"Farms across state feeling shock waves from collapse of MF Global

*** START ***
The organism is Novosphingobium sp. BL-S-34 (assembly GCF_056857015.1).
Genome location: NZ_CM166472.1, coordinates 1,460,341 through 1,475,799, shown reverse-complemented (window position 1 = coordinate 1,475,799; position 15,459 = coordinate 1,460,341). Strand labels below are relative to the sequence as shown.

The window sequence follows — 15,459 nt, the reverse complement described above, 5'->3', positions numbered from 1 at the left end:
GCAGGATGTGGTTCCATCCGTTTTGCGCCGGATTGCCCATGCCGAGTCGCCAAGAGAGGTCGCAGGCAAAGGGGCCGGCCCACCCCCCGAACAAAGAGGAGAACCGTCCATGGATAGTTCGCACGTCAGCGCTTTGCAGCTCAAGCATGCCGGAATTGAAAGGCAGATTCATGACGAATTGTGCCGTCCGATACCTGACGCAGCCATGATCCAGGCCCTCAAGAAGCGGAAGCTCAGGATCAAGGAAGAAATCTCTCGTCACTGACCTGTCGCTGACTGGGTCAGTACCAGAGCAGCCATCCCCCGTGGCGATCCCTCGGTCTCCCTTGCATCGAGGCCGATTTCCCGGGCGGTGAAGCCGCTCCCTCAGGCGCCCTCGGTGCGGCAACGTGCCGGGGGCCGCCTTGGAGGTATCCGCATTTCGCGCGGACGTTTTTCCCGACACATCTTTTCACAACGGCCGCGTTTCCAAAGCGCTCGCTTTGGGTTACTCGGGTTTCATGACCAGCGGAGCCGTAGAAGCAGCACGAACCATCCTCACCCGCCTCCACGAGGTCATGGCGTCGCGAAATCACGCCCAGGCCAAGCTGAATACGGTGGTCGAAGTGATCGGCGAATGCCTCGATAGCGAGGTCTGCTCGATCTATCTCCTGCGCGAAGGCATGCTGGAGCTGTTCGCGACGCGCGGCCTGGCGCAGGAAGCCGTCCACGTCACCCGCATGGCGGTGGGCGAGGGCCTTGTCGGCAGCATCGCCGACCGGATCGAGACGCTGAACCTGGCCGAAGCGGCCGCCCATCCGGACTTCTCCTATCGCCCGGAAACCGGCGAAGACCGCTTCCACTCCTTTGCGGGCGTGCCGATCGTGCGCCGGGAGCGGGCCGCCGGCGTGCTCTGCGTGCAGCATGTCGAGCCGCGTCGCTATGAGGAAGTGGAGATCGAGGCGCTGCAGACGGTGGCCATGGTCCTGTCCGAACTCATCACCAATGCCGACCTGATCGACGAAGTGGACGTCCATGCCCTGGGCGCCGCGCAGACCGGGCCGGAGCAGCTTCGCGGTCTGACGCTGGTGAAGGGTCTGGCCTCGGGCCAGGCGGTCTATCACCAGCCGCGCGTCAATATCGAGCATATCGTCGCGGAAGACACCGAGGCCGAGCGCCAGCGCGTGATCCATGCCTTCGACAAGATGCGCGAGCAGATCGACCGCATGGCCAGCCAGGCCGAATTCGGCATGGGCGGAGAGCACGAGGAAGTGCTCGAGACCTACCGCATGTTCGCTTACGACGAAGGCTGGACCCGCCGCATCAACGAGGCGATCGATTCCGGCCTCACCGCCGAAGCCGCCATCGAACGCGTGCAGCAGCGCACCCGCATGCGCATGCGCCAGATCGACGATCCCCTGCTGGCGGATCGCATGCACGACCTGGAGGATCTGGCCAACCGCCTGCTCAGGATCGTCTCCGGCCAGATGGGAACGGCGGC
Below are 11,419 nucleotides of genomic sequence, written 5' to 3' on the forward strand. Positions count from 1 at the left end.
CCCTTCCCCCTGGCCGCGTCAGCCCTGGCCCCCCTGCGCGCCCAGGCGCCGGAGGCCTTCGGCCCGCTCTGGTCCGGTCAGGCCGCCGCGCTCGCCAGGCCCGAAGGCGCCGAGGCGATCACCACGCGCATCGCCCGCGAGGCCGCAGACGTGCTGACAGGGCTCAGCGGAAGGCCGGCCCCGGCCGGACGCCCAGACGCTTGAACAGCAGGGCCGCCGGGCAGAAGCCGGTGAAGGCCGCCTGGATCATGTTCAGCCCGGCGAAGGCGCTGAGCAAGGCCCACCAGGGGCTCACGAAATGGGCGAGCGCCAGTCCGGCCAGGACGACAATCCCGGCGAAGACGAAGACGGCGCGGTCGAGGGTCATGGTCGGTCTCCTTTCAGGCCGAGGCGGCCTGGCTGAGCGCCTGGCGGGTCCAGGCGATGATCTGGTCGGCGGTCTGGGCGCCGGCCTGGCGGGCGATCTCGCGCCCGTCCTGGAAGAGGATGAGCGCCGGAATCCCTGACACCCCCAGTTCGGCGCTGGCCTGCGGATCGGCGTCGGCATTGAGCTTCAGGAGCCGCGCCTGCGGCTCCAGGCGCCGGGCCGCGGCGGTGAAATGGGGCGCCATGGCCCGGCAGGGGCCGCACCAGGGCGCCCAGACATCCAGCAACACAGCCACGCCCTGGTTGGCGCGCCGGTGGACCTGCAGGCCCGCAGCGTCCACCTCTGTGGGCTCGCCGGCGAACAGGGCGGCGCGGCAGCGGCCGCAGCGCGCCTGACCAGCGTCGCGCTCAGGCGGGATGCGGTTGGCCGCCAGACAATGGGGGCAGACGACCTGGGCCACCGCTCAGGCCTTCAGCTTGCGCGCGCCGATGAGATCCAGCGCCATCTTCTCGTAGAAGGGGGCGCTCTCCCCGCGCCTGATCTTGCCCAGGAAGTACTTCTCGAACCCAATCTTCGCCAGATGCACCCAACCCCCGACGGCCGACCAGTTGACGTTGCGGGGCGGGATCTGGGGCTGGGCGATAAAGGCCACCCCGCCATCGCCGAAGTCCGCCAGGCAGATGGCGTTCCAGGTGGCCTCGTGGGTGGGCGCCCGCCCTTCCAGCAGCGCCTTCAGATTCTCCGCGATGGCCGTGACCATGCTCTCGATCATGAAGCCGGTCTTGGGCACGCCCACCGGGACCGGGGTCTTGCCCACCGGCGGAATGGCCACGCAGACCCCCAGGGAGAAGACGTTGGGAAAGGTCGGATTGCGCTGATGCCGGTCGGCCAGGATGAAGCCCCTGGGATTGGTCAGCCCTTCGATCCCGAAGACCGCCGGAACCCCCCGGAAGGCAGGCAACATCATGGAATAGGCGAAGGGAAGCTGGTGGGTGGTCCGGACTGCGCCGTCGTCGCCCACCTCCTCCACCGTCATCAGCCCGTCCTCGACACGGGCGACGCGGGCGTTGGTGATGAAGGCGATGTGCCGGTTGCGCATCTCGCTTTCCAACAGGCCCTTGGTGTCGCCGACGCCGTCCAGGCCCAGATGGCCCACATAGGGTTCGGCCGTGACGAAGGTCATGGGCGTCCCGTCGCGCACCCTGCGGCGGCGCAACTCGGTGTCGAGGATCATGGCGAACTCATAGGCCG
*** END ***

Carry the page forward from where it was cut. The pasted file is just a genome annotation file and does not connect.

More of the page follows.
Steve Karnowski - 12/05/2011